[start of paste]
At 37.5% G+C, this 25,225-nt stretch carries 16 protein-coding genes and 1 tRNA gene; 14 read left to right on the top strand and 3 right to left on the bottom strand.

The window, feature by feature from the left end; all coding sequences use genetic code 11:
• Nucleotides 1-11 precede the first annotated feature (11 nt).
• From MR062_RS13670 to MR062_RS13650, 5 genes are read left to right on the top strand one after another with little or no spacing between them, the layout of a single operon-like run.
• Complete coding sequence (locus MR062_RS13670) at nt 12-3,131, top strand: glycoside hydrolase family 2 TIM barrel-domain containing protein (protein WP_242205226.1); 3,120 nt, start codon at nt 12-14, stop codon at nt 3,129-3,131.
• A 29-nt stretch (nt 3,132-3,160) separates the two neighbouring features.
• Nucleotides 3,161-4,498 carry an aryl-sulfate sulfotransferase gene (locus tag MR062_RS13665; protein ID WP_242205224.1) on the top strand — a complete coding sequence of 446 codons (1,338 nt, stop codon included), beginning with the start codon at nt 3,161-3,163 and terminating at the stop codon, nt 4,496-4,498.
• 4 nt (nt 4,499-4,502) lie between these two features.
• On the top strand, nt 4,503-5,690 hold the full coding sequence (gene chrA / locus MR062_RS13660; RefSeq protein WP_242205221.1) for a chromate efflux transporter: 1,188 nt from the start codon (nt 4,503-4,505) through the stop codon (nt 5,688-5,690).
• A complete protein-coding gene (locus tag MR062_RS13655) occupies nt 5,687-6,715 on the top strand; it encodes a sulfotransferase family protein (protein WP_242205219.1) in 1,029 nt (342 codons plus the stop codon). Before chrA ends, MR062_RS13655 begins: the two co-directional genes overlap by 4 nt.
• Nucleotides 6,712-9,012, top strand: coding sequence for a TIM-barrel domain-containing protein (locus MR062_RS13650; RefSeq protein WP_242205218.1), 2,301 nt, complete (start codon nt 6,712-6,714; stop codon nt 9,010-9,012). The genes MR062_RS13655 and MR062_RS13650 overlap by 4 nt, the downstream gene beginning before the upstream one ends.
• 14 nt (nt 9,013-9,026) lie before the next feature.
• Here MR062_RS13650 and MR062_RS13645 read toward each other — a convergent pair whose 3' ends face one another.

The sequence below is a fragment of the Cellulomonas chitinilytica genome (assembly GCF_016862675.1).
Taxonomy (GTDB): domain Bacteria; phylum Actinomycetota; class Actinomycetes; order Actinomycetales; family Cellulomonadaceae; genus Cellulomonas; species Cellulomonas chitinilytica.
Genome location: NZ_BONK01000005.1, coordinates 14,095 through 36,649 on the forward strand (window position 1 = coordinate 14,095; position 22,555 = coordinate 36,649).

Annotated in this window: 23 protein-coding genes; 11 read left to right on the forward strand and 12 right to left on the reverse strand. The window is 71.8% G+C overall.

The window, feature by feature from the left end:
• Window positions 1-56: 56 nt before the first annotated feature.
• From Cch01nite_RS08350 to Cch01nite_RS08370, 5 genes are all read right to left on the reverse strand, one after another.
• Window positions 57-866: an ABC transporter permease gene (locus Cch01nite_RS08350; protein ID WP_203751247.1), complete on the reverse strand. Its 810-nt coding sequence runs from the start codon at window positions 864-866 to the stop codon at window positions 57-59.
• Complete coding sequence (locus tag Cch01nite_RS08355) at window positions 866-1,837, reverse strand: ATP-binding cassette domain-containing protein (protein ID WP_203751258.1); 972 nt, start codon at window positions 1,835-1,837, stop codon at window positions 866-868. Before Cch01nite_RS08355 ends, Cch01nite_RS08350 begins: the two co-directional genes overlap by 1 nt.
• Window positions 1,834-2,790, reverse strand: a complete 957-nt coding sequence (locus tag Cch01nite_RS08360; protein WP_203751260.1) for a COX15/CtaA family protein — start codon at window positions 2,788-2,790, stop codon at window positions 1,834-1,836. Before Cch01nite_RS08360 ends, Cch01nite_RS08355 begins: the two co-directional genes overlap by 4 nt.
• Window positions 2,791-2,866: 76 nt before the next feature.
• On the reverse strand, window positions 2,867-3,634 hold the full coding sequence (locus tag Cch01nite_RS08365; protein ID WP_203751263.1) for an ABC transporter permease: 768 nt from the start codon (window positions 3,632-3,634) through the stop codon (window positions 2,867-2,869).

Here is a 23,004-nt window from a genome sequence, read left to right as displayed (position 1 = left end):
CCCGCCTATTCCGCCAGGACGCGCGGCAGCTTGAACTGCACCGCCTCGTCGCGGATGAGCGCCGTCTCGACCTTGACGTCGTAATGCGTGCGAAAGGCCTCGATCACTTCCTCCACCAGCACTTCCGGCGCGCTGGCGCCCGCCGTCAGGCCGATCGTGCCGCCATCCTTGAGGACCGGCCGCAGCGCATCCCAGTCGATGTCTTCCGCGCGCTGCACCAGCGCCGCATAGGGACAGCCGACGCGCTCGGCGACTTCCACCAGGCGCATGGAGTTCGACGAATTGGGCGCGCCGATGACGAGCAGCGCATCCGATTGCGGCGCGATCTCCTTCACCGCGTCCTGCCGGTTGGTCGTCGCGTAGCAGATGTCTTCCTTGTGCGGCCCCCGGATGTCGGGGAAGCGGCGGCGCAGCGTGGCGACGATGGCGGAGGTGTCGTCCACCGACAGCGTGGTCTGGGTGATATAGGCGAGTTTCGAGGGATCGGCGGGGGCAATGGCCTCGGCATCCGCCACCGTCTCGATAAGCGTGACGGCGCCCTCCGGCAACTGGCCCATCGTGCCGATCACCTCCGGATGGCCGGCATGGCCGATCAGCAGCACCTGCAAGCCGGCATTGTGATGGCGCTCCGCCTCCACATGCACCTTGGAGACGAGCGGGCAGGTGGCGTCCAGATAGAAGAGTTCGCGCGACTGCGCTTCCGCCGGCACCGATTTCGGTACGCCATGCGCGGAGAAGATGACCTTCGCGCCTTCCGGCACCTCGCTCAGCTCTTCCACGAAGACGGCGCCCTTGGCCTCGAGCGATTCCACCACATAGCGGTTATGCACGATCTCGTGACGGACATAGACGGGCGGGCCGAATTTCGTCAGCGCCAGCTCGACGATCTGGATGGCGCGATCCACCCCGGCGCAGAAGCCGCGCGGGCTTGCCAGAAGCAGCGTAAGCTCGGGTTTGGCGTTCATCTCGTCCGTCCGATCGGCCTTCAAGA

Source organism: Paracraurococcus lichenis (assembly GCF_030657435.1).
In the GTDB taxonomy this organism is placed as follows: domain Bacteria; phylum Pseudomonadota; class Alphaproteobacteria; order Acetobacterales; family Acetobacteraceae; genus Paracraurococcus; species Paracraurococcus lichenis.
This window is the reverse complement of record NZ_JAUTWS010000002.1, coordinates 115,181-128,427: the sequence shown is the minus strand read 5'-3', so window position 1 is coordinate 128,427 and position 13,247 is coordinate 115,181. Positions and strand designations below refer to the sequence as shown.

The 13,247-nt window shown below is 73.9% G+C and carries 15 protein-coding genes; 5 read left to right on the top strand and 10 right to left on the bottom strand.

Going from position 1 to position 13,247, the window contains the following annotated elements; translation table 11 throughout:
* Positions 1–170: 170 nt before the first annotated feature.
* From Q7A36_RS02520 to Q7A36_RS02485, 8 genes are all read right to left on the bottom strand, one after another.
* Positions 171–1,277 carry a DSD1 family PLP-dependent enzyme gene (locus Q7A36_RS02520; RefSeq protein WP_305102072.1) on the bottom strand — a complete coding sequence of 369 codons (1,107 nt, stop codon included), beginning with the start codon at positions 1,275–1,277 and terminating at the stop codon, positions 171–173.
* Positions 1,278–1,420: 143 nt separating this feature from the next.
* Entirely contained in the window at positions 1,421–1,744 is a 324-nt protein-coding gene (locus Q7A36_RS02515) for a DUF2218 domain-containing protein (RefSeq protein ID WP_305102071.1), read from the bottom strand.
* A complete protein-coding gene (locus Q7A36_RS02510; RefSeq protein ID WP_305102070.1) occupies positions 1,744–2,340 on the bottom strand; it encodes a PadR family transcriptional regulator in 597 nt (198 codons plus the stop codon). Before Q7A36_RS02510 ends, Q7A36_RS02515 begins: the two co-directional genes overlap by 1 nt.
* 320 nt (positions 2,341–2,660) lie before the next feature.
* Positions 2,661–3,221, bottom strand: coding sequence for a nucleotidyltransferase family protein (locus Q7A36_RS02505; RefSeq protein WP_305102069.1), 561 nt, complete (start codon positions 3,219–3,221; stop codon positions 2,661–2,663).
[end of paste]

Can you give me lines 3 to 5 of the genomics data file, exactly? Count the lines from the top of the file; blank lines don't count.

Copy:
• Nucleotides 1-11 precede the first annotated feature (11 nt).
• From MR062_RS13670 to MR062_RS13650, 5 genes are read left to right on the top strand one after another with little or no spacing between them, the layout of a single operon-like run.
• Complete coding sequence (locus MR062_RS13670) at nt 12-3,131, top strand: glycoside hydrolase family 2 TIM barrel-domain containing protein (protein WP_242205226.1); 3,120 nt, start codon at nt 12-14, stop codon at nt 3,129-3,131.